RetroSpec: The quick long way

RetroSpec: The act of writing the spec after the code has been written.

For various reasons, sometimes it makes sense to first write the code and only afterwards to write the spec. 

For example: You may not be sure what is technically possible, you hope for at least some minimal functionality, but discover that it's trivial to implement a fully-blown feature.

Sometimes it doesn't make sense, but it simply happens; a quick fix or tweak turns into a feature. This could be the result of a programmer having a sleepless night and dedicating it to the cause, or a team having an internal competition.

Or it may simply be a case of feature-creep.

If it's already coded, why the spec?

If nothing else, QA needs to be know what to test, and without a spec that cannot know what is broken or purposely missing.

If you keep documentation up-to-date, then you will need a spec so that the technical writers have a starting point.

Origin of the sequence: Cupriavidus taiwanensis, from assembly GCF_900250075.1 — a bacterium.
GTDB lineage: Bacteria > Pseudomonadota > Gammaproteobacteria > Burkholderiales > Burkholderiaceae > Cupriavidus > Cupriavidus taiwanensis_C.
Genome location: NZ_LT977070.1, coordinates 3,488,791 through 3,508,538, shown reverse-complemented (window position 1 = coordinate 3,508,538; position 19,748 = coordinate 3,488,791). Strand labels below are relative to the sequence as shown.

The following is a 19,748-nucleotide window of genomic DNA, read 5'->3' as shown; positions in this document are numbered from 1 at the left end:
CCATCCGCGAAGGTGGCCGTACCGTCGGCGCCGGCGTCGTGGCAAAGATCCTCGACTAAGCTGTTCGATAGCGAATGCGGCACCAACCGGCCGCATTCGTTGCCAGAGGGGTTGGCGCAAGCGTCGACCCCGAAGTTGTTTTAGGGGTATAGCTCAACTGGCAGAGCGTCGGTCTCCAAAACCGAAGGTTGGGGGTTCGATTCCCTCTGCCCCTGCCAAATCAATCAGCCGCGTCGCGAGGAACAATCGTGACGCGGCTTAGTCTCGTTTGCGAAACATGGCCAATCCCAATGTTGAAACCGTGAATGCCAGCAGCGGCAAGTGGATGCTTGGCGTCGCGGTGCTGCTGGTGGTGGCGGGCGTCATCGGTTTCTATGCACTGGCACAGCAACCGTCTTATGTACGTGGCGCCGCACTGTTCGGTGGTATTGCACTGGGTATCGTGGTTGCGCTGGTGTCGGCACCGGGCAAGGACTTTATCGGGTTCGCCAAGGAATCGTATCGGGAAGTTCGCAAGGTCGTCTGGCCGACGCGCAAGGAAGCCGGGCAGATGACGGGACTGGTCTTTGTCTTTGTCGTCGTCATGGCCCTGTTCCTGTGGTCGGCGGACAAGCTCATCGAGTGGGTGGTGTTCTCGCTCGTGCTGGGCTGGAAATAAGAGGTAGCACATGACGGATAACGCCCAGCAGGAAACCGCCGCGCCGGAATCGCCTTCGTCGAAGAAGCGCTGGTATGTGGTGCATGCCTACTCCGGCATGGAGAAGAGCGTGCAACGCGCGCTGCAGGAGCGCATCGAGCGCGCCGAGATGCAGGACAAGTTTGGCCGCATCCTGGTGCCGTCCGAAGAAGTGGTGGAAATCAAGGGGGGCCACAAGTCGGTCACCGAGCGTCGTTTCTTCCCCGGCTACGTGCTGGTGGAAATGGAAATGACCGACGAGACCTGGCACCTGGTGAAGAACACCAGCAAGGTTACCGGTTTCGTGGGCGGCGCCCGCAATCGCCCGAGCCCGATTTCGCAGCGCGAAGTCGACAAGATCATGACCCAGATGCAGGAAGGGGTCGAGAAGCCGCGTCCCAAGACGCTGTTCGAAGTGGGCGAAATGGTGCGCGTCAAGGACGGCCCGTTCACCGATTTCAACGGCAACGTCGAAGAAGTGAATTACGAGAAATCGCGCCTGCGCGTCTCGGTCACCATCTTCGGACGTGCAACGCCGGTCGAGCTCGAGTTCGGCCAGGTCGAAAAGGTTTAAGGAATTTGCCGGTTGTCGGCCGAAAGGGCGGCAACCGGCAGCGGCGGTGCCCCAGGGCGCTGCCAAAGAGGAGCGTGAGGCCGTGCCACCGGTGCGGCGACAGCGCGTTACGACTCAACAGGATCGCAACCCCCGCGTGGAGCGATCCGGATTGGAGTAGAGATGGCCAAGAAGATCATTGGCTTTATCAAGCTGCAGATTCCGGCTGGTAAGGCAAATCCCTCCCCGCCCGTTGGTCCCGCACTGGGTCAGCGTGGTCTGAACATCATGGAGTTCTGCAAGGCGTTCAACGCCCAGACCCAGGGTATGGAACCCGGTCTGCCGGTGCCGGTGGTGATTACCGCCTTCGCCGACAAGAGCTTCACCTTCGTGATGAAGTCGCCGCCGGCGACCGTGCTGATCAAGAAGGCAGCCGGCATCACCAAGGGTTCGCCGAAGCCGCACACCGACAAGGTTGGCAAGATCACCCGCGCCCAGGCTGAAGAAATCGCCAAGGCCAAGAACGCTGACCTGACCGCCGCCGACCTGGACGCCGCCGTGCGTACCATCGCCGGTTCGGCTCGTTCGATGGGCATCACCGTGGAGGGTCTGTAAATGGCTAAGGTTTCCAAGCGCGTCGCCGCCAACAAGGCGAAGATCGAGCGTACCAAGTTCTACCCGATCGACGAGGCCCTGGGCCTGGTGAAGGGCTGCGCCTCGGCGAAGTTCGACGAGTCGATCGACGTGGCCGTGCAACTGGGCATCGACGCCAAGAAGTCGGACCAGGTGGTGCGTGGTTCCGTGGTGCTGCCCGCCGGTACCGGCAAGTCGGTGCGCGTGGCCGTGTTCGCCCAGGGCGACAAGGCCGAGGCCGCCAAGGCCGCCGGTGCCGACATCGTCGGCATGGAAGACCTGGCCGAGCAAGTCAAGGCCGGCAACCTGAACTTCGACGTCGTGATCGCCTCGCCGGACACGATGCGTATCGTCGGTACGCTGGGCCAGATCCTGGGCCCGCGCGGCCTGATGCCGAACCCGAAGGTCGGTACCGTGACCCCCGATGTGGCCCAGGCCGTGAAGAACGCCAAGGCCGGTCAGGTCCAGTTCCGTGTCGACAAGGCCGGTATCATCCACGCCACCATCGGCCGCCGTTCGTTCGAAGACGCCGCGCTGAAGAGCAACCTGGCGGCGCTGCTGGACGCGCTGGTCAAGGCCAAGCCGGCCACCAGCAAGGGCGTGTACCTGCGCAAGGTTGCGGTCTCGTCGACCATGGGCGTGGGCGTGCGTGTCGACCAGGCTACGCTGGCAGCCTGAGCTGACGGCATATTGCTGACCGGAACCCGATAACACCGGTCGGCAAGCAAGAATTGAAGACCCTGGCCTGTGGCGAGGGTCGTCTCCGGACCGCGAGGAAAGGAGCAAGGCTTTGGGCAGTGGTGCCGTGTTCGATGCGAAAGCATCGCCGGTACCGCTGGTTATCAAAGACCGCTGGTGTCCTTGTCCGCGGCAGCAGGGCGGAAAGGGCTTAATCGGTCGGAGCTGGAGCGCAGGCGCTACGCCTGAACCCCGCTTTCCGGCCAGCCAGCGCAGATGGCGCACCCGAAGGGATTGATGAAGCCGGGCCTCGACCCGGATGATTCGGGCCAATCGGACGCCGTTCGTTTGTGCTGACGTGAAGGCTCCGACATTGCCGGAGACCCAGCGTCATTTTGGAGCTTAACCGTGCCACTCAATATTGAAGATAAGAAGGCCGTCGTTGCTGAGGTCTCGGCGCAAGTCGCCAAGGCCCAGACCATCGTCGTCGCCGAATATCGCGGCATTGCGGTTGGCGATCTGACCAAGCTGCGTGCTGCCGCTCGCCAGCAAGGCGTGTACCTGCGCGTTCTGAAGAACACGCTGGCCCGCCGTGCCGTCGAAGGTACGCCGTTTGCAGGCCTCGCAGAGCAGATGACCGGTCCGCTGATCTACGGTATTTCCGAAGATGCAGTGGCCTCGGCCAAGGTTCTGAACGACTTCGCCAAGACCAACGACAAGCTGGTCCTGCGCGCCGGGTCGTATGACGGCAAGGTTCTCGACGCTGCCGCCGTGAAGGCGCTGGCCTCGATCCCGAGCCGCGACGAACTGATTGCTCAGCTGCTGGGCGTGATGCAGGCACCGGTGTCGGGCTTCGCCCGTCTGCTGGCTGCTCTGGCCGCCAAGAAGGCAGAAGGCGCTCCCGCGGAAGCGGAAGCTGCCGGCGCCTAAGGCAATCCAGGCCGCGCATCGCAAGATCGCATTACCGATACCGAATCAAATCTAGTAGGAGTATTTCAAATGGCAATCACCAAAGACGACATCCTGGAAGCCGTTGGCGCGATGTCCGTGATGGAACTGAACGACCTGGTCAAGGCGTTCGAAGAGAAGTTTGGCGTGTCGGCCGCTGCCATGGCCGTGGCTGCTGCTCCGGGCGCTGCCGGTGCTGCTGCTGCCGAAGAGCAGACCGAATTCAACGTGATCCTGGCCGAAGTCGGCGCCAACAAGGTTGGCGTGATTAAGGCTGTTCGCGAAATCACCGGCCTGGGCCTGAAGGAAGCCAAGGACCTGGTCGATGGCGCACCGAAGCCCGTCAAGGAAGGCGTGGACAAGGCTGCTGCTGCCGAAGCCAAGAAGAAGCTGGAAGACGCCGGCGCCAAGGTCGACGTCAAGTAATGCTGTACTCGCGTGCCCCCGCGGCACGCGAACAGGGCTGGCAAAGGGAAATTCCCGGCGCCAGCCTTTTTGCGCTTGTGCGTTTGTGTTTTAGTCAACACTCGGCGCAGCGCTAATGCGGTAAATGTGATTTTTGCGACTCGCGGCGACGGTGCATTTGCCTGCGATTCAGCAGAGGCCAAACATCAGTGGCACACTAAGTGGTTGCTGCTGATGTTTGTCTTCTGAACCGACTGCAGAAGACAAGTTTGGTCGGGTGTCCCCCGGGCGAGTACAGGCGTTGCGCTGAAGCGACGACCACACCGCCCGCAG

But the most important reason to RetroSpec is to enable a spec review. Experienced Project Managers are adept at discovering the corner-cases, but can only do so if there is a spec to review.

If need be, the Project Manager should write a spec, simply in order to ensure that the corner cases are covered.

In a future post we will give examples of typical corner cases, and how to find them.

- Danny Schoemann

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